Digital Parenting | 19 May 2023

Exam season: The best revision tools for reading/writing and kinesthetic learners

In part two of our exam season series, our experts pick the best revision apps for kinesthetic and reading/writing learners.

You’ve arranged the folders and bought new notebooks. You’ve ordered highlighters in myriad different colours and cleared the desk. The stage is set and the curtain is about to raise on… revision season.

Teens across the country are hitting their books to start the long slog towards GCSE and A-level exams. But stationery and self-motivation aside, there are other tools out there to help them, with different students responding better to different tools.

“Visual, auditory, kinesthetic, and reading/writing learners refer to different learning styles, which are hypothetical ways in which people like to process and retain information,” explains Maud Miller, an English specialist with Owl Tutors, a private tuition agency that provides qualified teachers for one-to-one support. “While there’s some debate among educators about how effective learning styles really are, it’s still useful to understand the general characteristics of each one.”

“Most people use a mix of these styles,” stresses Miller. “Research suggests focusing on techniques that work for most learners is more important than matching individual styles.” Even so, “supporters of learning styles believe that different learners might respond better to certain revision techniques based on their preferred learning style.”

In part one, we covered revision aids for visual and auditory learners. In this installment, we look at two very different learning styles.

Exam season: The best revision tools for visual and auditory learners

In the first of a two-part series, our experts pick the best revision apps for different types of learner, and share tips on how to set your own revision timetable.

Kinesthetic learners

“Kinesthetic learners enjoy hands-on activities and movement,” says Miller. “They learn by doing and might find it difficult to sit still in a lecture.” As a result, kinesthetic learners may benefit from hands-on activities or teaching others, she explains.

That might sound hard from home, but AR and VR can come to the rescue. History, geography and art revision can be brought to life through HistoryView‘s free virtual tours of museums and historic sites around the world, all from your laptop or desktop computer.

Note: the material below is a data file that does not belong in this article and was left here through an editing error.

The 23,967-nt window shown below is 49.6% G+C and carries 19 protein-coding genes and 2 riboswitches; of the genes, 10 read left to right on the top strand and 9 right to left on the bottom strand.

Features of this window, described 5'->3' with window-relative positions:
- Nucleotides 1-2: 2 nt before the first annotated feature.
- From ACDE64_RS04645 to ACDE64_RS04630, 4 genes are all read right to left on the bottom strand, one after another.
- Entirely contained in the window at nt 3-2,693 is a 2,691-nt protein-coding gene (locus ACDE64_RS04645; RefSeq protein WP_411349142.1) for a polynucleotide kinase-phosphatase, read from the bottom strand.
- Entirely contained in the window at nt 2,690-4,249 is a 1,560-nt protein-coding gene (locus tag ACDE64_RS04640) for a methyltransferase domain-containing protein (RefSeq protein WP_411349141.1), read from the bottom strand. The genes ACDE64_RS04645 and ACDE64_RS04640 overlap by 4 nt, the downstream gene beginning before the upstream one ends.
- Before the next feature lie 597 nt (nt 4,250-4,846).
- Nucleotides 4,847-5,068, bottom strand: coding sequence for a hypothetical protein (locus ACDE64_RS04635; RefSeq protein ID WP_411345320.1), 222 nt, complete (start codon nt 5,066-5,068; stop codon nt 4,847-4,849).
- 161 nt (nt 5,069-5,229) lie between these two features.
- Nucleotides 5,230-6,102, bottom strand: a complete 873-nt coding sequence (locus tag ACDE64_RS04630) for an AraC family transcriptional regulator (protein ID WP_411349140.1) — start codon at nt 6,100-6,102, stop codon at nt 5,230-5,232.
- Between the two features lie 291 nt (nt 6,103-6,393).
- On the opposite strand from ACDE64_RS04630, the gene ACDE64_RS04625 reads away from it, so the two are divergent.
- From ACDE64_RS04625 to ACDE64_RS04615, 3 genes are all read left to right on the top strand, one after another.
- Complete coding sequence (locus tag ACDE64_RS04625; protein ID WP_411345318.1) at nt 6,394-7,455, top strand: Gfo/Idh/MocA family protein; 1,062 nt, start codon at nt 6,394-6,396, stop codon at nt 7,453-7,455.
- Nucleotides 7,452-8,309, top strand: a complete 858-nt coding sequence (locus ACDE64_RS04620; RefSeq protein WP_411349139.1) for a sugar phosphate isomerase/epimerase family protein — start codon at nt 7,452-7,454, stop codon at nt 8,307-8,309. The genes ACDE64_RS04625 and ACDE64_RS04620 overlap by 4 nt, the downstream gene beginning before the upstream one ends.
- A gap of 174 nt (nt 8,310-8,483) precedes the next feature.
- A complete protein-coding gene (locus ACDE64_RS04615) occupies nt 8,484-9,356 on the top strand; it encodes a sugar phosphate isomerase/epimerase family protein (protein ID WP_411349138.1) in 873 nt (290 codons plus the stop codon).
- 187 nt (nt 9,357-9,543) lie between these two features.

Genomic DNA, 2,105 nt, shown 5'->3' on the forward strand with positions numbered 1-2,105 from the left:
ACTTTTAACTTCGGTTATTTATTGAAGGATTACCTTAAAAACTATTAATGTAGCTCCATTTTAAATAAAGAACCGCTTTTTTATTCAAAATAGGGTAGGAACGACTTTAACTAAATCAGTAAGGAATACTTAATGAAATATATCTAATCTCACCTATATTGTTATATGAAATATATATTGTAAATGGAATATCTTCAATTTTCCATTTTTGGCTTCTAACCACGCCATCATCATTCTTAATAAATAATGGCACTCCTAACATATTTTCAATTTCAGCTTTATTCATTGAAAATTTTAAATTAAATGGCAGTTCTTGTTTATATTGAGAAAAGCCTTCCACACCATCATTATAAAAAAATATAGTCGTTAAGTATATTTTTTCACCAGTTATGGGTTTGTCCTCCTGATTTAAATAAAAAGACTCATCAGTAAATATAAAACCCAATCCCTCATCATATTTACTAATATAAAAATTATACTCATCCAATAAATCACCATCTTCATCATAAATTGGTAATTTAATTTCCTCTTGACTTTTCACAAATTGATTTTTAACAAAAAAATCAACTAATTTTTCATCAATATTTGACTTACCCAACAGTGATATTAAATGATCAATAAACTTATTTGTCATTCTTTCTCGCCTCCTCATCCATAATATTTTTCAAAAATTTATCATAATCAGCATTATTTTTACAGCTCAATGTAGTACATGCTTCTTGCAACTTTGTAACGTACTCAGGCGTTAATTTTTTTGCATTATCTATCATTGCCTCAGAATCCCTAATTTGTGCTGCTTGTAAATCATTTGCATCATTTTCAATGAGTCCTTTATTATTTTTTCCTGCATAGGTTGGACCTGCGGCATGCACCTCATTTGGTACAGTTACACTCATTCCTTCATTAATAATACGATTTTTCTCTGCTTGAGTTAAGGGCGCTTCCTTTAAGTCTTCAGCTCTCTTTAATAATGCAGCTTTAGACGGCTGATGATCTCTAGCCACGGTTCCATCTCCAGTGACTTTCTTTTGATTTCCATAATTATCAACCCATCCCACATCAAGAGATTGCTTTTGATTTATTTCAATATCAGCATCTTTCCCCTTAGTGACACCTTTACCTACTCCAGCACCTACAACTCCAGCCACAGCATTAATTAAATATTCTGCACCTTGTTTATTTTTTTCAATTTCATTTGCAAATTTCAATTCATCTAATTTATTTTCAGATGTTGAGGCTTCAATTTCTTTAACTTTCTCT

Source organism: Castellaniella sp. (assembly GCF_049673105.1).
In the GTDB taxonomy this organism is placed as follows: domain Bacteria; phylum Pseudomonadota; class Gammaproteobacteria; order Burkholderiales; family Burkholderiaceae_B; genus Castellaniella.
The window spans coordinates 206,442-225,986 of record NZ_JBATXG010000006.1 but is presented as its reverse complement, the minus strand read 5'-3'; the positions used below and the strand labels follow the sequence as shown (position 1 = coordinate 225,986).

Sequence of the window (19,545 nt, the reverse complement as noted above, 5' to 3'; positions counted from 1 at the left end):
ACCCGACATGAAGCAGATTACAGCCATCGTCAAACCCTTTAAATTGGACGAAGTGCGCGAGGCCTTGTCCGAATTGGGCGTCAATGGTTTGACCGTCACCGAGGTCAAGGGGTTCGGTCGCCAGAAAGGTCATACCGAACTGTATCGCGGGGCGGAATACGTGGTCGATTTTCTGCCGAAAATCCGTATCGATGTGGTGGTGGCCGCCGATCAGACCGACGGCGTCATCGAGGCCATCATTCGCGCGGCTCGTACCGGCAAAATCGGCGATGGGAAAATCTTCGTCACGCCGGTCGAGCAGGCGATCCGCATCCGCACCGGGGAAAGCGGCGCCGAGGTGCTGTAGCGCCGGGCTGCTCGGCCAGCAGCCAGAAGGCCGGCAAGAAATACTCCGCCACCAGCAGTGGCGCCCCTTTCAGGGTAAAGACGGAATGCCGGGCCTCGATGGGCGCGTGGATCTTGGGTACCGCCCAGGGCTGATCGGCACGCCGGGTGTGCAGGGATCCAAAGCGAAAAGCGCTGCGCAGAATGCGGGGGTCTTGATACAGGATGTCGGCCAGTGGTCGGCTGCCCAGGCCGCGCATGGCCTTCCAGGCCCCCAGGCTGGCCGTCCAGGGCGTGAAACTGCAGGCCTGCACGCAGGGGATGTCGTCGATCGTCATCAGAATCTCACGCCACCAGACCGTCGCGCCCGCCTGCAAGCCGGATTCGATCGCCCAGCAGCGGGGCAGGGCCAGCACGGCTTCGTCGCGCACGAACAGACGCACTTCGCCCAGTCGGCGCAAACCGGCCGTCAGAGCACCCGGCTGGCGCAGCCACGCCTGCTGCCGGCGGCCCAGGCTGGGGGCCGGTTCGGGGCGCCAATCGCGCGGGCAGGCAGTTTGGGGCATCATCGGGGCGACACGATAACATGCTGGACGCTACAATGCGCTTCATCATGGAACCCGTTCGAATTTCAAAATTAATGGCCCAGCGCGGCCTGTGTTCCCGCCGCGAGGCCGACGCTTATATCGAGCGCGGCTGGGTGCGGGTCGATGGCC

The BBC’s free VR content allows geographers with access to a VR headset to fly over the Nile and explore Sudanese pyramids, scientists to take part in a spacewalk, historians to immerse themselves in the Easter Rising or the suffragette movement and much more.

Meanwhile, kinesthetic language learners might make use of Mondly VR (£8.99 through Oculus), which allows them to communicate with virtual characters in a virtual world, in a language of their choice.

For GCSE and A-Level revision, teacher and tutor Doug Cameron-Hobbs is a fan of personalised interactive revision site “It includes some topic videos, quizzes and exam question walkthroughs for free. If you pay though, you unlock everything including access to some live revision workshops.

“The videos are slower-paced, so excellent for re-teaching yourself content or for consolidation after a lesson that you just couldn’t quite get to grips with. The exam question walkthroughs are particularly useful for helping you to better understand what you’re being asked to do, and give insights into how examiners would mark a question.”

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Reading/writing learners

“Reading/writing learners love learning through text,” says Miller. “They’re great at taking notes and reading, but might find it hard with only auditory or visual input.”

For those who find it easier to absorb and retain information on the page, Caption.Ed can be a godsend. It isn’t especially cheap (from £10 a month for the basic service) but it can transcribe any recording of a lecture or broadcast, which you can then annotate, so the transcripts can form the basis of your very own study guides.

Write your revision materials in Evernote, and you’ll be able to easily search for specific facts and dates as you need them. You can use templates including reading lists, to-do lists, and essay outlines, create separate ‘notebooks’ for each subject you are revising, and store photos, video, and audio as well. The free plan covers all the basics.

But if the act of writing by hand helps you to digest information, then Penultimate might be for you. It’s an iPad app from the same company as Evernote, so it has the same organisational and search capabilities. When used with a stylus such as the Apple Pencil, it combines the power of digital organisation and search with the act of writing, sketching and diagram drawing. You can share your creations with other students, too.

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Miller recommends the free app Quizlet: “This flashcard-based app helps reading/writing learners and can also support visual and auditory learners with images and audio features.”

She is also a fan of Adapt, “a smart, personalised revision timetable app that instantly generates the ideal study plan for students, all the way up to exam day, and offers subject-specific resources to help them revise each topic along the way.

“This versatile app is perfect for all learners, as it combines various content formats like videos and written notes with intelligent planning features, ensuring it meets the needs of diverse learning styles and preferences.”

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